Current Clinical Research

Dr. Beatty in labA clinical trial is a form of clinical research that seeks to evaluate the risks and benefits of a drug, device, or other types of treatment. Clinical trials in dentistry are conducted to find better ways to prevent, diagnose, or treat oral conditions such as dental decay, periodontal disease, or the oral side effects of systemic diseases such as dry mouth. Clinical trials and studies conducted by our researchers have been funded by the National Institutes of Health (NIH), private foundations, and industry. Examples of current clinical trials and studies being conducted by COD faculty are listed below. Please visit our completed clinical research

Dr. Thyagaseely Premaraj and Dr. Sundaralingam Premaraj
Title: Shift in Species Composition of Supra gingival Microbiome as a Risk factor in Dental Caries – a comparative study with braces/Invisalign® treatment
Funding agency: Align Technology 
Enamel decalcification is elevated with orthodontic therapy (braces) due to bacterial populations that accumulate within the plaque environment. Disturbances in bacterial community are likely cause for opportunistic pathogens. Invisalign® therapy may be a healthier alternative to avoid such side effects as microbial community may not be altered during treatment. Our long-term goal is to understand how changes in the bacterial community can initiate and progress to development of dental caries. Monitoring bacterial changes would identify potential bio markers for caries initiation. Using metagenomic approaches, our approach is to measure and compare the temporal changes in the supra gingival plaque microbiota before and after introduction of braces or invisalign® to the patient. Our central hypothesis is that introducing braces cause shifts in the bacterial community composition in supra plaque that ultimately leads to enamel decalcification and caries development. We will test this hypothesis through the following specific aims: 1) to determine bacterial composition of supra gingival plaque before and 6 months after introduction of braces/Invisalign®. 2) to determine quantity changes of total bacteria in plaque. Supra gingival samples will be collected from patients before they undergo orthodontic therapy with either braces or Invisalign®. Plaque samples will be collected from the same individuals after 6 months into treatment to compare the microbial profiles. Metagenomic approaches will be utilized for identification of bacterial species since most of the species that comprise this community have not been successfully cultivated. Culture based analysis are likely to miss significant portion of the microbes and unlikely represent the actual changes. The relative abundances of bacteria will be measured using pyrosequencing of 16S rRNA tags and absolute number of suspect organisms quantified using real-time PCR. This will be the first temporal study to monitor bacterial community changes in individuals with braces/Invisalign® using metagenomic approaches. 
Dr. Mark Beatty
Title: Viscoelastic Properties of Human Facial Skin
Funding Agency: Veterans Administration Rehabilitation R & D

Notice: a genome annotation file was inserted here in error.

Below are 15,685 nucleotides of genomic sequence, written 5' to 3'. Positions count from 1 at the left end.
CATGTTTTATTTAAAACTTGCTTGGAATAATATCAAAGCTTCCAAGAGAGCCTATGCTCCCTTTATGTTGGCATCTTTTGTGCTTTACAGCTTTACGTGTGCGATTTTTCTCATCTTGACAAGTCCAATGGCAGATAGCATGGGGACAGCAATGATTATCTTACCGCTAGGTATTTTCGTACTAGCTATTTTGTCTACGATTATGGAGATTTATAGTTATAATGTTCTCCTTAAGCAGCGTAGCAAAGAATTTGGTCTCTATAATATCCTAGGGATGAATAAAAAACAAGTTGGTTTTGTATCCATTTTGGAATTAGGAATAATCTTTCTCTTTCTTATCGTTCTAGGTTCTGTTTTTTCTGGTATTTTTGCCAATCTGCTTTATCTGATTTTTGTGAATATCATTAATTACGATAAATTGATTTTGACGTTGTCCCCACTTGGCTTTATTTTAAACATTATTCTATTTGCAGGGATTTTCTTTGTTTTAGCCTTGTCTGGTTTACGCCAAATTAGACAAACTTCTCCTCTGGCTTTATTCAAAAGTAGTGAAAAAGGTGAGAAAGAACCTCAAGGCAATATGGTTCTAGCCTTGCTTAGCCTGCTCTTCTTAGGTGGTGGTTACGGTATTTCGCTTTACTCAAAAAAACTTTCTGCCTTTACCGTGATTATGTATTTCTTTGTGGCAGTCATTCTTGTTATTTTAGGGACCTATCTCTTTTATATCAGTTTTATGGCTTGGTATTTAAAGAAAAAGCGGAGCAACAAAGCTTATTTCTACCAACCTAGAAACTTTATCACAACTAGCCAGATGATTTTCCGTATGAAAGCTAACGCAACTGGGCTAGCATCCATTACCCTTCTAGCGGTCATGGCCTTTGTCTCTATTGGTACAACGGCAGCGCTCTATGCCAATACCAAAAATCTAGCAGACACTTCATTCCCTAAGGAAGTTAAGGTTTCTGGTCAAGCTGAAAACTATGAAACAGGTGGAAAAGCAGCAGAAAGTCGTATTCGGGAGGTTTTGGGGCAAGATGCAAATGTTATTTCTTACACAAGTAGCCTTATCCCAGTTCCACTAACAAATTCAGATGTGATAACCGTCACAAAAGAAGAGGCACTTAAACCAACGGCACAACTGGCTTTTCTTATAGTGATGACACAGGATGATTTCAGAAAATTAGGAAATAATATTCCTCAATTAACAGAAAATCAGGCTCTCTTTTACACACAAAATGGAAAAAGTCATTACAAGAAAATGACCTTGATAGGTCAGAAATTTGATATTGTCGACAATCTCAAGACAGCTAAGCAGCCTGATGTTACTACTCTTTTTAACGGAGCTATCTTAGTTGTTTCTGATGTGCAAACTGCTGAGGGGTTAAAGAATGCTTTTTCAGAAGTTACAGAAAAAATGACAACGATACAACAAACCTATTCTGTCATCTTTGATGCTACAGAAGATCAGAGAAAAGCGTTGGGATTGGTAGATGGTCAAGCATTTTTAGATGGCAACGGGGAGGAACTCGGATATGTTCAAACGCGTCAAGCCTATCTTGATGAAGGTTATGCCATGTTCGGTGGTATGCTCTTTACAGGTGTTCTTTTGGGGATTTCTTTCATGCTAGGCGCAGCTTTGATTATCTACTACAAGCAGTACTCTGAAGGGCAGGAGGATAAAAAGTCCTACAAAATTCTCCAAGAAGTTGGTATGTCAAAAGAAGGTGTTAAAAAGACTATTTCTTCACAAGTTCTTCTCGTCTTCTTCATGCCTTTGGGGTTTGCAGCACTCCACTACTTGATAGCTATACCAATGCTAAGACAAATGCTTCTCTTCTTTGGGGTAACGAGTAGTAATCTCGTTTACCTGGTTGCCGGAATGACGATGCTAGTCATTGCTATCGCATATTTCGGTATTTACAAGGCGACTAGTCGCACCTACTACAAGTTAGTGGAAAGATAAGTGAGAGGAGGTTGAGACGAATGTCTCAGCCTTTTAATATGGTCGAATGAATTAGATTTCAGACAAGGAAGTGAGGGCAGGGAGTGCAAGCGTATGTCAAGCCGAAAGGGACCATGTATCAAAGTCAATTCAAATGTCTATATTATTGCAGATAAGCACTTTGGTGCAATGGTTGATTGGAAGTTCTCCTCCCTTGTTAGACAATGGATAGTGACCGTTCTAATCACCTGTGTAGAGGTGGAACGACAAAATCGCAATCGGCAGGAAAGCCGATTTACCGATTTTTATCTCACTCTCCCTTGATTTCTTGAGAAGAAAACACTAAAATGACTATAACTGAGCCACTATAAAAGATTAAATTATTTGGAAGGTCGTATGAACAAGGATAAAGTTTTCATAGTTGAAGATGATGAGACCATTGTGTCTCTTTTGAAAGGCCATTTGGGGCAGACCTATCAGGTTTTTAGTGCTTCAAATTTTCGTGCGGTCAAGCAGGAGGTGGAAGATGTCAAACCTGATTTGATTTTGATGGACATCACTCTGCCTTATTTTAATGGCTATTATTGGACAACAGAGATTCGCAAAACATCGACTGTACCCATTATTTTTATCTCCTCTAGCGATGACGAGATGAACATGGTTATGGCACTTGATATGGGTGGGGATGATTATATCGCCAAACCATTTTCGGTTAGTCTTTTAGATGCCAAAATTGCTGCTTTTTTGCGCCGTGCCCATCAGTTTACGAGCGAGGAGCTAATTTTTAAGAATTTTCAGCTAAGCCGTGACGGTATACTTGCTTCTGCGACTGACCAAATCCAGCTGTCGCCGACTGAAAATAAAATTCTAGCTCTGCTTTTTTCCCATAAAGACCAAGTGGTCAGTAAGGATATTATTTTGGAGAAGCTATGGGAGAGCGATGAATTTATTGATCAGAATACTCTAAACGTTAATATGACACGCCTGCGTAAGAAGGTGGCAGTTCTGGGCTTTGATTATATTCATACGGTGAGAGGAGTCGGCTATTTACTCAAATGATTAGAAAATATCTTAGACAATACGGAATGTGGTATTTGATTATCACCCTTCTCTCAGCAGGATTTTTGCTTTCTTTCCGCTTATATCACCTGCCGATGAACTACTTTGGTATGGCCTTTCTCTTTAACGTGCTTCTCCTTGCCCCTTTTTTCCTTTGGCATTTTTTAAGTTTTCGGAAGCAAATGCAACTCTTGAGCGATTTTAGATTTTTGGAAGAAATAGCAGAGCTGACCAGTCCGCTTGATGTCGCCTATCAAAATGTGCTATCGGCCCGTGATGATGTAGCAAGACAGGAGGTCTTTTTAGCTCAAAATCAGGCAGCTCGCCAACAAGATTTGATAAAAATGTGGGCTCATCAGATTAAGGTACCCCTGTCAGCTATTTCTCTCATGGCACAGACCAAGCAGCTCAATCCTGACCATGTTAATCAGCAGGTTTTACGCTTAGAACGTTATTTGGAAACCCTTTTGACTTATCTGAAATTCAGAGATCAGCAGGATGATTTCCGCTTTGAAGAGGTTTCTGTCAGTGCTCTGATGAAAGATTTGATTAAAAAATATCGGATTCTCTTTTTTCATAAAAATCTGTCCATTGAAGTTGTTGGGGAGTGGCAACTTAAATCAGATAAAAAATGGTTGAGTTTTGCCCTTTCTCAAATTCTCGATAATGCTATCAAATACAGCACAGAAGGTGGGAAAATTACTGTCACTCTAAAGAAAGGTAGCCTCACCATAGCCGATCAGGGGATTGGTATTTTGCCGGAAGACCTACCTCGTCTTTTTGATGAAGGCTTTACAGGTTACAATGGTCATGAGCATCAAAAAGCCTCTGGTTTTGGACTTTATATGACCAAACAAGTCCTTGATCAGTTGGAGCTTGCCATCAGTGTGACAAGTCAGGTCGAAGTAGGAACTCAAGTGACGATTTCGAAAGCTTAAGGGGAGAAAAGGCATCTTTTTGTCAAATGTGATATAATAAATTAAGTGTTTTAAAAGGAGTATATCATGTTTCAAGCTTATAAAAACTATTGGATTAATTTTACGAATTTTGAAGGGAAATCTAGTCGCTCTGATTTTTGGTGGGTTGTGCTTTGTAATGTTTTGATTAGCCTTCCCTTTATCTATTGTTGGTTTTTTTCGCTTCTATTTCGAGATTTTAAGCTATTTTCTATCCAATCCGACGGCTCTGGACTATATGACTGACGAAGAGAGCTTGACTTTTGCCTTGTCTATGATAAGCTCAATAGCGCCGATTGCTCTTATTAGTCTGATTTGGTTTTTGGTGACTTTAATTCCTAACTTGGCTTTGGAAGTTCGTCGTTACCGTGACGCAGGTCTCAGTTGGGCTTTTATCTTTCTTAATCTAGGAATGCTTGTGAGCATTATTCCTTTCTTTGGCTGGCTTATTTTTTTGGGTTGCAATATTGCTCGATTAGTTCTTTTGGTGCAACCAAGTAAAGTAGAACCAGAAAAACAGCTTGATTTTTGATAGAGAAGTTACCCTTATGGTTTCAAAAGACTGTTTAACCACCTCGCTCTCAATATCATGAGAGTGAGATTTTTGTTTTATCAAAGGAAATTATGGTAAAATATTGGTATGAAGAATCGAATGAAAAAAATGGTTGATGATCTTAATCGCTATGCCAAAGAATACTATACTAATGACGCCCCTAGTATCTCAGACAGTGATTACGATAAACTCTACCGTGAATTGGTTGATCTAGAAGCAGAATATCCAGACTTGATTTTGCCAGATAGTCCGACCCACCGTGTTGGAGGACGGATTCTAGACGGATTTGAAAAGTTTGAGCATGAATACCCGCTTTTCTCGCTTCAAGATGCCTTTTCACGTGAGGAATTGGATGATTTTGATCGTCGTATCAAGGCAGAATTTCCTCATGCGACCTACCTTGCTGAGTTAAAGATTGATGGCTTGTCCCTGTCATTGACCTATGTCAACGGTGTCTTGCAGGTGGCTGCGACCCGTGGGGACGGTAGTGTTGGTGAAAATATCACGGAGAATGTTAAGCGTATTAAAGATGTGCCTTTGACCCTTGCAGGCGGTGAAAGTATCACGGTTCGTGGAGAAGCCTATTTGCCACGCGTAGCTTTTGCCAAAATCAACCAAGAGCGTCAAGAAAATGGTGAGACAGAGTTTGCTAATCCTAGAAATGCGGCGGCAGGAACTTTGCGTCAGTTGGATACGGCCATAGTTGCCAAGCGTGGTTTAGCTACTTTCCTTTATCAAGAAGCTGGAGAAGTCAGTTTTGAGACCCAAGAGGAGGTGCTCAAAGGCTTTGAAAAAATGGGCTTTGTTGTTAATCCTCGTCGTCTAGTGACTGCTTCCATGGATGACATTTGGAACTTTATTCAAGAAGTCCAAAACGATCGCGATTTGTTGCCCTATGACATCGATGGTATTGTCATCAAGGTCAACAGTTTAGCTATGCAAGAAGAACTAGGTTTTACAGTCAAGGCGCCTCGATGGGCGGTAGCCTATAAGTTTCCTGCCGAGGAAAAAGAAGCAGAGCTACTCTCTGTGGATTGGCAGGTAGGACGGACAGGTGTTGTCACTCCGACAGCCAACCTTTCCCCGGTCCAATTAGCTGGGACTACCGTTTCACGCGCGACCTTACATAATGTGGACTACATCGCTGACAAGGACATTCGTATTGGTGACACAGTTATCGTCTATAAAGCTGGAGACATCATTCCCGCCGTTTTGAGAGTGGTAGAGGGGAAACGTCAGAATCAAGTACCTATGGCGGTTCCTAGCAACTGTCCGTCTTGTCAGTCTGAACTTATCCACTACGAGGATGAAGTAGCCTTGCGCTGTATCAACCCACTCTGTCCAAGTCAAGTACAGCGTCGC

Many military combat injuries involve the head and neck. Often these injuries result in losses of noses, eyes, ears or jaws. These missing facial structures are no longer able to function, and they produce deformities in facial appearance. When lost facial structures cannot be corrected surgically, they are replaced by artificial prostheses. Head and face prostheses should look and feel like natural skin, but unfortunately present-day materials do not always permit a realistic duplication of lost facial structures. Also, many prostheses demonstrate short lifetimes, as they fade and harden, sometimes within a period of only a few months. Consequently, nearly 25% of facial prostheses must be replaced each year. The long-term goal of this research is to develop a new generation of materials that will produce facial prostheses that look and feel like human facial skin. In order to achieve this goal, baseline information is needed to establish "gold standards" towards which future improvements in materials may be targeted. Therefore, the objective of this pilot project is to provide this baseline information by measuring facial skin elasticity in a human population. The project is designed to include equal numbers of participants from four racial groups (Asian, black, white, Hispanic), both genders and three age groups between 18 and 70 years. Facial skin elasticity (which yields information regarding the feel of skin) will be measured by a device that is placed against the skin and applies suction for 18 seconds. When the suction stops, the device measures how the skin recovers and this provides information regarding the skin's elastic recovery (or feel). Measurements will be made at three locations - forehead, cheek and chin. The results will be analyzed to determine whether skin elasticity is different based on race, age and facial location. Also, a statistical procedure (clustering analysis) will analyze the data to identify certain skin elastic properties that characterize the group of human subjects included in this study. This information is critical for future research designed to improve polymers (plastics) and additives that will better replicate the appearance and feel of human facial skin.
Dr. Ted Mikuls (UNMC College of Medicine) and Dr. Jeffrey Payne
Title: Periodontal Disease and P. gingivalis in Rheumatoid Arthritis
Funding Agency: American College of Rheumatology Research and Education Foundation
Periodontitis (PD) has been postulated to be a risk factor for the onset and progression of rheumatoid arthritis (RA). Recent reports have suggested that infection with Porphyromonas gingivalis (P. gingivalis), a major pathogen in PD, could play a pivotal role in autoantigen presentation and the development of anti-citrullinated protein antibody (ACPA) in RA. This is important since ACPA-positivity is associated with poor RA outcomes and these autoantibodies are thought to play a direct pathogenic role in the disease. Previous studies examining the associations of PD and/or P. gingivalis have been small in size and have been limited by inadequate control for important confounding factors. In the largest study to date and the first to include simultaneous measurements of oral health and P. gingivalis serology in RA patients, we will examine: 1) The associations of PD and/or P. gingivalis with RA risk and disease severity, accounting for the major factors thought to confound these relationships. We will examine whether these associations are modified by the presence of genetic risk factors, namely HLA-DRB1 alleles encoding the shared epitope (SE); 2) The longitudinal associations of PD and/or P. gingivalis with the development of RA among military personnel with banked sera from the Department of Defense Serum Repository (DoDSR); 3) Whether there are novel proteins expressed by P. gingivalis that drive autoimmunity in RA and whether immune responses to these antigens predict the future RA development in the DoDSR; and 4) The association of P. gingivalis with the presence of RA-related autoantibody among first-degree relatives of RA-probands (RA-free at assessment), studies that will complement those performed using the DoDSR. Our hypothesis is that PD is a risk factor for the onset and progression of ACPA-positive RA in genetically susceptible individuals, a risk that is conferred primarily through infection with P. gingivalis. The specific aims of this study are: 1) To confirm the previously reported associations of PD with RA in a large well-defined patient population, and in the process show that the associations of PD with RA are primarily due to infection with P. gingivalis; and 2) To examine whether PD and antibody to P. gingivalis are risk factors for the future development of RA and to examine whether antibody to P. gingivalis is more common in individuals at high risk for developing RA compared to individuals at lower risk for developing RA. To address these aims, we have gathered an international multidisciplinary research team with extensive expertise in the epidemiology and immunology of RA and PD with access to important and highly unique patient populations that will allow for the first comprehensive examination of the association of PD and P. gingivalis infection with RA. Relevance: This study will provide crucial insight into the interrelationship of PD, P. gingivalis, and RA and in the process provide valuable information on disease pathogenesis in RA. It is anticipated that results from this study and those to follow, will ultimately lead to new avenues in the treatment and prevention of RA.